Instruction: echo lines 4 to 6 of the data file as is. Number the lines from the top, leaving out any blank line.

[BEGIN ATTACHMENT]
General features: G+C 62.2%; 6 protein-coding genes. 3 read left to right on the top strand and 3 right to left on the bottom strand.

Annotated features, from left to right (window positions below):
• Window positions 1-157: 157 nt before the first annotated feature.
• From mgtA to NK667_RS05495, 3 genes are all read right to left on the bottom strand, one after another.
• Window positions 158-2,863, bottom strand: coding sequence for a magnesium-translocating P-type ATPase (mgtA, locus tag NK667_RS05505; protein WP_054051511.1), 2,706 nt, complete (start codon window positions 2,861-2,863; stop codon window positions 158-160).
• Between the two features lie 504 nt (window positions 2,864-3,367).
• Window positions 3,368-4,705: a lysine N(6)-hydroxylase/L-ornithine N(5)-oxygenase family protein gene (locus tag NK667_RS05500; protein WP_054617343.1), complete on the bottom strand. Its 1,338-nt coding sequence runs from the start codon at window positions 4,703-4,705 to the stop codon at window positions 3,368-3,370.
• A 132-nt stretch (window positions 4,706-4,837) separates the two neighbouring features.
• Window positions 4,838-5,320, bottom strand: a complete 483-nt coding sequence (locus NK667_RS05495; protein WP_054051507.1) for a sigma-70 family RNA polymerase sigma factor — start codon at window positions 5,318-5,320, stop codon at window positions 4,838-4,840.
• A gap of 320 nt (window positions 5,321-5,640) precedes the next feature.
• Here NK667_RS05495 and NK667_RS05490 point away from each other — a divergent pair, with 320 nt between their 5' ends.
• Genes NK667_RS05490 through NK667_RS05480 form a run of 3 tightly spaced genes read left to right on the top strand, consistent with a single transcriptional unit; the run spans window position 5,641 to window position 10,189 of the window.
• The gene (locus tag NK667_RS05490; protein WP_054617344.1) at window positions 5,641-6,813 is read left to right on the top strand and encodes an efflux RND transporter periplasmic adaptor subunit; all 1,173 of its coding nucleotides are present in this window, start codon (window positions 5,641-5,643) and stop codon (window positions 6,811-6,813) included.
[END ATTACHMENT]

• From mgtA to NK667_RS05495, 3 genes are all read right to left on the bottom strand, one after another.
• Window positions 158-2,863, bottom strand: coding sequence for a magnesium-translocating P-type ATPase (mgtA, locus tag NK667_RS05505; protein WP_054051511.1), 2,706 nt, complete (start codon window positions 2,861-2,863; stop codon window positions 158-160).
• Between the two features lie 504 nt (window positions 2,864-3,367).